BILL CRIDER'S POP CULTURE MAGAZINE
No worries about copyright issues. Just snap away.
Well...for personal use, you aren't actually flauting copyright, any more than you do with a photocopier.But clearly someone just wanted the one model to put on her backpack.
True, TM but remember what grandma said: Two wrongs don't make a right.
I'm sorry, David, but are you suggesting that anyone who has a book and transfers that book to an electronic format, rather than buying that book in e-format (assuming that book is available, not always a safe assumption by any means), that that person is violating copyright? Unless they are selling the copied product without permission or actually suppressing sales, I can't agree. This is home-taping on casette. Have you been violating copyright with a DVR or older device?
Todd, Now you know we can’t lurk out all day on Bill's blog. So I will refer you to the constitutional provision respecting copyright under the US constitution, article I, section 8. Make sure you get the update version that includes all amendments through December 15, 2010. That should answer your questions, sir.
Yeah! Let's get rid of all those awkward, heavy books, scan them and then we can toss them out! Looks like it's a single size item, too, can't see it working on paperbacks or oversize art books.
If you'll look up "Fair Use," David, we're on.
Well, it's a pretty awkward item, indeed, Rick...but for scanning pulps and other fragile materials, it's not the worst possible option. Who said anything about throwing anything away?
Clearly the book industry (and those who love it) aren't nearly as concerned about piracy as people are in the movie biz.Todd, the problem with this device isn't that you can scan your books until your heart is content (or a library book for that matter, saving you from even having to purchase that bulky chunk of paper caught between two covers), it's that once you have your 15 minute copy of that book you can just pass copies of it it around at will - whether you are selling it or not doesn't really matter. You're costing writers and publishers income. And without income some of them can't afford to continue to provide you with your entertainments.You folks are going to "fair use" everyone right out of business.TL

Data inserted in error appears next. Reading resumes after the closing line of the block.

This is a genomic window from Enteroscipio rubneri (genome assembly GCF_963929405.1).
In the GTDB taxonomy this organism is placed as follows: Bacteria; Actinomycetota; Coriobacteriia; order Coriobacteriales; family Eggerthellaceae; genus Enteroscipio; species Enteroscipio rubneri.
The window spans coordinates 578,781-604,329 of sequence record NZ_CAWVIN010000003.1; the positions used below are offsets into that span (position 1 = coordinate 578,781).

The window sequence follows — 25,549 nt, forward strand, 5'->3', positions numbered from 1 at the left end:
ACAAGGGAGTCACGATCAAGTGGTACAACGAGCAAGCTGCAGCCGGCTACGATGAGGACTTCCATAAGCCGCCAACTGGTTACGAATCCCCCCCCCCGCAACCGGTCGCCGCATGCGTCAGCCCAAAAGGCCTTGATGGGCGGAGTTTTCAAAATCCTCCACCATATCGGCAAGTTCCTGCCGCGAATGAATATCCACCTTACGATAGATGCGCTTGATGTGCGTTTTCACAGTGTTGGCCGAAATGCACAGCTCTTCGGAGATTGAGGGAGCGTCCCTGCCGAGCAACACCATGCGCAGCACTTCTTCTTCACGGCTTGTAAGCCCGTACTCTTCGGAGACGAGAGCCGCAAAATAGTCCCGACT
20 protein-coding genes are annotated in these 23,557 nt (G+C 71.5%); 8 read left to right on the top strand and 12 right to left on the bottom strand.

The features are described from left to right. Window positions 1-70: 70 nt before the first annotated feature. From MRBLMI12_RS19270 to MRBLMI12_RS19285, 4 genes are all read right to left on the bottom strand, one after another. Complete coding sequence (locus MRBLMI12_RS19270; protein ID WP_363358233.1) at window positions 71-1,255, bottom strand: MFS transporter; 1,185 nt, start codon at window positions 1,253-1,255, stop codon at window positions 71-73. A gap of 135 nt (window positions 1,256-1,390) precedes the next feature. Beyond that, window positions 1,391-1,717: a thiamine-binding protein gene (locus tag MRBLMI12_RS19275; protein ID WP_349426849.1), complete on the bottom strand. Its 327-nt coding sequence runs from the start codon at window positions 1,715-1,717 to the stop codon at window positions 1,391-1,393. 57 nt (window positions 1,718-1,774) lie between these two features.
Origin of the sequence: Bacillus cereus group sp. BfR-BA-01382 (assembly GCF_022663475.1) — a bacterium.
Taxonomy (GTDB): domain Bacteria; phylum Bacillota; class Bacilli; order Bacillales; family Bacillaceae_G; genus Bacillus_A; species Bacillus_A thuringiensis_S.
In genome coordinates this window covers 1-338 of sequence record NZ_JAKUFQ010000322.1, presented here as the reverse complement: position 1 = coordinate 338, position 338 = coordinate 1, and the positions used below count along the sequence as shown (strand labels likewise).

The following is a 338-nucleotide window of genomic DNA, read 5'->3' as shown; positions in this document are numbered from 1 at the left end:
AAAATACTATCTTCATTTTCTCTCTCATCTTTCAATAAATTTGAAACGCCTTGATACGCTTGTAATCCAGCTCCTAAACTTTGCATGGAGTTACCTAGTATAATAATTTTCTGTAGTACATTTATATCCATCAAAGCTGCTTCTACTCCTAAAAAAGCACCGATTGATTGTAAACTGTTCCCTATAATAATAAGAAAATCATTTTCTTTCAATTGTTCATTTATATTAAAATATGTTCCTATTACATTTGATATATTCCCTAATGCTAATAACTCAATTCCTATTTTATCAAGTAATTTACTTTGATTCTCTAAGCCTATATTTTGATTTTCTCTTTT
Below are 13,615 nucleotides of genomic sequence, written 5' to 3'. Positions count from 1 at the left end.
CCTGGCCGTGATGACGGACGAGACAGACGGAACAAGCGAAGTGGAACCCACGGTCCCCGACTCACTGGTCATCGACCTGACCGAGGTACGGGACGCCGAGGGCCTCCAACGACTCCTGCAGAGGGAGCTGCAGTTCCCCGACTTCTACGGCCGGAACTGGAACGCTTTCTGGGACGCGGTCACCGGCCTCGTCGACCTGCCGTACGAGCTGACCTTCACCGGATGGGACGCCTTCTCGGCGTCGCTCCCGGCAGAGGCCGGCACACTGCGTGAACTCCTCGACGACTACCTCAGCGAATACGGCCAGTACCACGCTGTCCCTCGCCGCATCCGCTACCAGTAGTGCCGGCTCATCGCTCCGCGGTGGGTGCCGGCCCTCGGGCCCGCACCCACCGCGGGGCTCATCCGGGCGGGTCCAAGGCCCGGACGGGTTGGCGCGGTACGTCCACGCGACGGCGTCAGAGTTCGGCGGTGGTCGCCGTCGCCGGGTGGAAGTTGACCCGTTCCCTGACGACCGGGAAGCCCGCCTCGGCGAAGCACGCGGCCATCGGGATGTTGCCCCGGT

Um...this device isn't the first scanner on the market, nor the first means of pirating a book, if one wanted to do that.And your plaint against a library book being scanned has been made about public library books, as a concept (and, as you probably know, British writers have received moneys for their books circulating). Fair use isn't piracy, and this fairly clumsy device isn't going to the primary problem for writers, TL.
It certainly won't help any, Todd.I'm all for libraries, so I want to clarify that my complaint is not against them. If they buy a book and people take the time to take the book out, read it and return it, I think that is still giving writers a fighting chance out there. The writer sells a certain amount of copies that then get shared in the community as reading copiesBut if all you have to do is spend 15 minutes scanning it, then you return it so others can do the same, you lesson then need for purchasing more copies to fulfill public demand for the book. (I hope this makes sense.)I'm sure there are other devices like this out there. But this is the one we were discussing.TL
I just liked the porn music that went with the demo clip. There should be more videos of models putting on backpacks.....
I'm liking that blond, too.If the scans are good quality, and the price decent, this could be a nice tool for archivists. Other book scanners can be uber-fancy with a price tag to match. Although, this would not be good for fragile items.
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